Household borrowing from mortgage lenders and banks stood at 1.88 trillion kroner ($345 billion) in October, the majority of it home loans, after peaking at 1.91 trillion kroner in December 2012, according to central bank statistics.
Media notes that Denmark's debt levels have been hampering consumer spending. Of course, debt enables the frontloading of spending to the present. This has a cost: future spending. But the future has arrived, debt has to be paid at the cost of present spending. There is no such thing as a free lunch. If income doesn't grow debt levels will be a problem.

And according to a report from the European commission (March 2014):
Denmark's mortgage system is characterised by a high share of variable-rate and deferred amortisation loans. The share of variable-rate (or "adjustable rate") loans by mortgage banks remains high at 72% of total lending in November 2013. The variable rate loans are particularly widespread among families in the top 10% and the bottom 10% of the income distribution. The share of deferred-amortisation loans, i.e. loans with interest-only payments in the initial phase of the contract, is also high, amounting to 53% of total mortgage lending in November 2013.
The above highlights the sensitivity by Denmark's household balance sheets to changes in interest rates even if part of this has been "backed by pensions".

In other words, a surge in inflation expectations may spike interest rates which may may render Denmark’s economy vulnerable to a margin call. Add to this the fragile confidence on Denmark’s credit conditions which increases the possibility of markets to speculate against the peg.

This one reason why the Danish central bank will eventually follow the SNB.

ECB Draghi’s “Do Whatever It Takes” Promise Now a €60 billion a month Reality, Global Stocks Parties

So the widely anticipated ECB Mario Draghi’s “do whatever it takes” promise of Quantitative Easing has become a € 60 billion a month reality beginning March 2015 until September 2016.

22 January 2015 - ECB announces expanded asset purchase programme:

-ECB expands purchases to include bonds issued by euro area central governments, agencies and European institutions

-Combined monthly asset purchases to amount to €60 billion

-Purchases intended to be carried out until at least September 2016

Programme designed to fulfil price stability mandate

The Governing Council of the European Central Bank (ECB) today announced an expanded asset purchase programme. Aimed at fulfilling the ECB’s price stability mandate, this programme will see the ECB add the purchase of sovereign bonds to its existing private sector asset purchase programmes in order to address the risks of a too prolonged period of low inflation.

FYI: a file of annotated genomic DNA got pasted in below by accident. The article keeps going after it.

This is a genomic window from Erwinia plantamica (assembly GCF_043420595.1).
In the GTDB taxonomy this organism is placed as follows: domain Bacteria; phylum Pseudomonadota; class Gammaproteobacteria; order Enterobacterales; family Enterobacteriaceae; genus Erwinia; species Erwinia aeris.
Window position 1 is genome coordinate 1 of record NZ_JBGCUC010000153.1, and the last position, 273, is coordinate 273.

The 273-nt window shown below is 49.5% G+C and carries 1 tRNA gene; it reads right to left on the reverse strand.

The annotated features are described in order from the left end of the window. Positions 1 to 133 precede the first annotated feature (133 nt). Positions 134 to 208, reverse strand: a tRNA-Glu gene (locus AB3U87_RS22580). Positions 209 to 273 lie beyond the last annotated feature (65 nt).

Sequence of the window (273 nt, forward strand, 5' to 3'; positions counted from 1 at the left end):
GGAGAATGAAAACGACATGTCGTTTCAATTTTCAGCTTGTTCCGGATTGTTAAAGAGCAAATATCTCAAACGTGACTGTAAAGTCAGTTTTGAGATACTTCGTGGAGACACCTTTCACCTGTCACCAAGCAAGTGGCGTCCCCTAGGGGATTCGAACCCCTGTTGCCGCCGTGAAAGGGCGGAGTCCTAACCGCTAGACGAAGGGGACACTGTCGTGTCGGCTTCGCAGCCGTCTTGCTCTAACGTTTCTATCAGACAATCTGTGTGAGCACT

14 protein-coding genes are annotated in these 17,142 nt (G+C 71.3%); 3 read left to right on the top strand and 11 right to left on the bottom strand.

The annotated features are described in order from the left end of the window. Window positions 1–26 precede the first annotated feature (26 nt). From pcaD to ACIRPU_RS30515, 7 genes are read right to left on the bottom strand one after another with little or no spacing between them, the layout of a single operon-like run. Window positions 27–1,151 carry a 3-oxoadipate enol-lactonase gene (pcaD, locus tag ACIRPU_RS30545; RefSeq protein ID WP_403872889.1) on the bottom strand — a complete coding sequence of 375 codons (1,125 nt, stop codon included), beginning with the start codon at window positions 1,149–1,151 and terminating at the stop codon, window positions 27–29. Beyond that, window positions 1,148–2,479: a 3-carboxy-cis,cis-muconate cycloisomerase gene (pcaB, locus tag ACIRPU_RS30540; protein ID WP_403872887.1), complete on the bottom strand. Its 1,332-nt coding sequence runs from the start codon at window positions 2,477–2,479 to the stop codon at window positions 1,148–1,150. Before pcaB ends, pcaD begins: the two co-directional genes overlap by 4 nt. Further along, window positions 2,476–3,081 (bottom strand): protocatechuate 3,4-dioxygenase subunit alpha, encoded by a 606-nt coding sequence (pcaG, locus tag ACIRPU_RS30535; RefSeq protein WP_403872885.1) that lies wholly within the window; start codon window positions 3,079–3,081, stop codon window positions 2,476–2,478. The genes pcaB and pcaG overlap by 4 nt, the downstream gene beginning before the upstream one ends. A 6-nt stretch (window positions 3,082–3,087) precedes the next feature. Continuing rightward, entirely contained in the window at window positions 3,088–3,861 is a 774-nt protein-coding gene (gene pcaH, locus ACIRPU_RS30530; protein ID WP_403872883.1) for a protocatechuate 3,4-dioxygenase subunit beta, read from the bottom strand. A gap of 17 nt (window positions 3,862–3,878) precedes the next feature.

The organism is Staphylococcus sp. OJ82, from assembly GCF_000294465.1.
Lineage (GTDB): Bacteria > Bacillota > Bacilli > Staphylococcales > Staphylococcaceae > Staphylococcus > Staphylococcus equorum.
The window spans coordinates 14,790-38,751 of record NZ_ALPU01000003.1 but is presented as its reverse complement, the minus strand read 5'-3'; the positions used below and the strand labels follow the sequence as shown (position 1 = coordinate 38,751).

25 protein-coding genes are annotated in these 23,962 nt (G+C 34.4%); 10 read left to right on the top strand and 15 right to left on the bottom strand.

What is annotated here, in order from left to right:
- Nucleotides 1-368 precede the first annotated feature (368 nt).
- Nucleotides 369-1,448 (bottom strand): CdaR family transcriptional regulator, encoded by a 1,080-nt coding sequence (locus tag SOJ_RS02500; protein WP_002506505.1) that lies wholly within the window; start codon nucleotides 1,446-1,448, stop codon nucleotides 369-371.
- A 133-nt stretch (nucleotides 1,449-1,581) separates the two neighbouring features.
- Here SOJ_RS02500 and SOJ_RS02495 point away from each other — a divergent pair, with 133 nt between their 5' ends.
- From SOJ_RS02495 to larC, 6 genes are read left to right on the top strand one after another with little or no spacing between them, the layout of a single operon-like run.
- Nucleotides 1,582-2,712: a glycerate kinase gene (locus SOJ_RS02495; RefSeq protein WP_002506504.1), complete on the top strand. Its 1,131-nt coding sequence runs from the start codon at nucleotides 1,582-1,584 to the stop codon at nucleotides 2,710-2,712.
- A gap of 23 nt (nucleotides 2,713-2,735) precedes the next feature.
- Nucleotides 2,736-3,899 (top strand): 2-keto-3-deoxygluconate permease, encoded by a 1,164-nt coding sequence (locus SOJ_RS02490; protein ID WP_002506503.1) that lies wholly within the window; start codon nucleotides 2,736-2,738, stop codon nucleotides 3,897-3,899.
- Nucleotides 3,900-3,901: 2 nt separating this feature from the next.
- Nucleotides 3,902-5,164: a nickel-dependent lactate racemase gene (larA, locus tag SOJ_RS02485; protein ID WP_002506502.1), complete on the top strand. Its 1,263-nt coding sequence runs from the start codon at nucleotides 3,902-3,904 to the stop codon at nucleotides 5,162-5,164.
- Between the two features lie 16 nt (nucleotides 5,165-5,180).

The Governing Council took this decision in a situation in which most indicators of actual and expected inflation in the euro area had drifted towards their historical lows. As potential second-round effects on wage and price-setting threatened to adversely affect medium-term price developments, this situation required a forceful monetary policy response.

Asset purchases provide monetary stimulus to the economy in a context where key ECB interest rates are at their lower bound. They further ease monetary and financial conditions, making access to finance cheaper for firms and households. This tends to support investment and consumption, and ultimately contributes to a return of inflation rates towards 2%.

The programme will encompass the asset-backed securities purchase programme (ABSPP) and the covered bond purchase programme (CBPP3), which were both launched late last year. Combined monthly purchases will amount to €60 billion. They are intended to be carried out until at least September 2016 and in any case until the Governing Council sees a sustained adjustment in the path of inflation that is consistent with its aim of achieving inflation rates below, but close to, 2% over the medium term.

The ECB will buy bonds issued by euro area central governments, agencies and European institutions in the secondary market against central bank money, which the institutions that sold the securities can use to buy other assets and extend credit to the real economy. In both cases, this contributes to an easing of financial conditions.

The programme signals the Governing Council’s resolve to meet its objective of price stability in an unprecedented economic and financial environment. The instruments deployed are appropriate in the current circumstances and in full compliance with the EU Treaties.